An Exploration In Selecting Things

November 03, 2013 at 04:44 PM

Sometime last year, I remember finding a code snippet to help switch between Python virtual environments, which I added to my .bashrc.

menuvirtualenv() {
    select env in `lsvirtualenv -b`; do
        if [ -n "$env" ]; then
            workon "$env"

12:54:26 pcoles@peters_air:~ >
1) category-cms
2) collect
3) mrcoles
4) readmd
#? 3
(mrcoles)12:54:33 pcoles@peters_air:~/projects/mrcoles >

This method for selecting an input stood out to me for being so simple: just a numbered list. Many command line applications make input too complex, making the user think about what they want to select, making them type it in again, while many don’t even support tab complete.

Several months ago, I was on an airplane with no internet and decided to challenge myself to implement that select interface in Python. When looking at the code again, I found it was just a Bash builtin function:

select name [ in word ] ; do list ; done
    The list of words following in is expanded, generating a list of items. The
    set of expanded words is printed on the standard error, each preceded by
    a number. If the in word is omitted, the positional parameters are printed
    (see PARAMETERS below). The PS3 prompt is then displayed and a line read
    from the standard input. If the line consists of a number corresponding to
    one of the displayed words, then the value of name is set to that word. If
    the line is empty, the words and prompt are displayed again. If EOF is read,
    the command completes. Any other value read causes name to be set to null.
    The line read is saved in the variable REPLY. The list is executed after
    each selection until a break command is executed. The exit status of select
    is the exit status of the last command executed in list, or zero if no
    commands were executed.

I started hacking, got it working, then forgot it about. Now coming back to the code with an internet connection, I’ve released it on PyPI and Github.


Pyselect wraps raw_input(), more or less:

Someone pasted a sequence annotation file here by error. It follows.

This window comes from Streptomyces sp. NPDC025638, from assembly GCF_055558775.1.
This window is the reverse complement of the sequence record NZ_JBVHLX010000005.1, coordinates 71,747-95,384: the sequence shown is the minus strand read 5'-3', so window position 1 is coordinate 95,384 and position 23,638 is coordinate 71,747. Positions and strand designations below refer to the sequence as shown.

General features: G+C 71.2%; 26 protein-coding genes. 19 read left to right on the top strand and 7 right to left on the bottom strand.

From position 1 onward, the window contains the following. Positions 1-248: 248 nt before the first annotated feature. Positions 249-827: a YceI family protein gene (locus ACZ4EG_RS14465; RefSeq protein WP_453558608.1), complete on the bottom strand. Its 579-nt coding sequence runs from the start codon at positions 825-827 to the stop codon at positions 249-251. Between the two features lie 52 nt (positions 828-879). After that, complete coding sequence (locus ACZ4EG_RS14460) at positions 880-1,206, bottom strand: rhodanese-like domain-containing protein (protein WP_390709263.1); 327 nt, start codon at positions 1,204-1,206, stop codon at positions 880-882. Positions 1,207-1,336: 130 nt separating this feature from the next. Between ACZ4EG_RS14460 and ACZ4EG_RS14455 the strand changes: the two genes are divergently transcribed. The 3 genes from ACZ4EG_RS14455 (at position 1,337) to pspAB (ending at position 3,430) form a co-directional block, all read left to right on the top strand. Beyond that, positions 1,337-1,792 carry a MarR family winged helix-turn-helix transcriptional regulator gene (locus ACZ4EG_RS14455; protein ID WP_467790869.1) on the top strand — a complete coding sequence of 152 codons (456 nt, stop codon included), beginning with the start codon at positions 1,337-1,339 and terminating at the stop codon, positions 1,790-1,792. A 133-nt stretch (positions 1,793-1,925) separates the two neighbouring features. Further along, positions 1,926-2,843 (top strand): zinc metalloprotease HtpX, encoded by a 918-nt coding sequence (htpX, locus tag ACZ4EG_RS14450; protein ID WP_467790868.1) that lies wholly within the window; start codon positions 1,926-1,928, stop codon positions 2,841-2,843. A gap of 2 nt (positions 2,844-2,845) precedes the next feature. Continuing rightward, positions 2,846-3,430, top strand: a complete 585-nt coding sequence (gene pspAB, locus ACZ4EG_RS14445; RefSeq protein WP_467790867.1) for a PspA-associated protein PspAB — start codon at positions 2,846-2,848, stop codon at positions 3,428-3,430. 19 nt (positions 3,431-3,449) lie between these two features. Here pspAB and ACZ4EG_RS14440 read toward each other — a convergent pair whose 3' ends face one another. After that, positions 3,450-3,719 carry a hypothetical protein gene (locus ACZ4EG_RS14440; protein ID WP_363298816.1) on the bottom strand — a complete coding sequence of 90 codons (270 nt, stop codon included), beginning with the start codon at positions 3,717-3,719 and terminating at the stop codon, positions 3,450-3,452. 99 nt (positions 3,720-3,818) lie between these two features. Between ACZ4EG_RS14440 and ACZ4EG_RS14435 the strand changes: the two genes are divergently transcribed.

In [1]: import pyselect
In [2]:['apples', 'oranges', 'bananas'])
1) apples
2) oranges
3) bananas
#? 2
Out[2]: 'oranges'

But can also be used as a Python module, when scripting:

$ python -m pyselect $(ls)
1) LICENSE.txt
2) build/
3) dist/
4) pyselect.egg-info/
6) pyselect.pyc
#? 4

Or in a Bash pipe:

$ ls | xargs python -m pyselect
1) LICENSE.txt
2) build/
3) dist/
4) pyselect.egg-info/
6) pyselect.pyc
#? 5

But that’s where things kind of fall apart. Within a standard interactive Python application, stdin and stdout are simple and pyselect just works. Getting the pipe-in to work required a bit more work, hooking in/out up the user’s tty, which the pipe drops. My holy grail would be a pipe-in and pipe-out to make selecting anything much easier:

$ ls | xargs python -m pyselect | cp $0 test.txt

Or display all your git branches and jump to one. Or virtualenvs. Or directories. Double pipe redirects the pyselect output/input and doesn’t work. I’ve read up on named pipes that might be able to solve this, but I haven’t found a Python solution yet.

To jump between git branches with bash select, I used this:

function gobranch() {
    select branch in $(git for-each-ref --sort=-committerdate refs/heads/ --format='%(refname)' | sed 's/refs\/heads\///g'); do
        git checkout "$branch"

Moving Forward

For now, I have some other ideas to try with selecting things:

  • Auto-select an option when you have less than 9 options and enter 1-9, no need to hit the enter key
  • A-Z input, maybe default to home row, ala vim-easymotion
  • Multi-option select, 1-4 ala git add --interactive mode
  • Integration with Fabric perhaps, which has some simple input functions

Ideally, pyselect could become “input for humans”, ala Requests, because raw_input() could always use a more friendly API.

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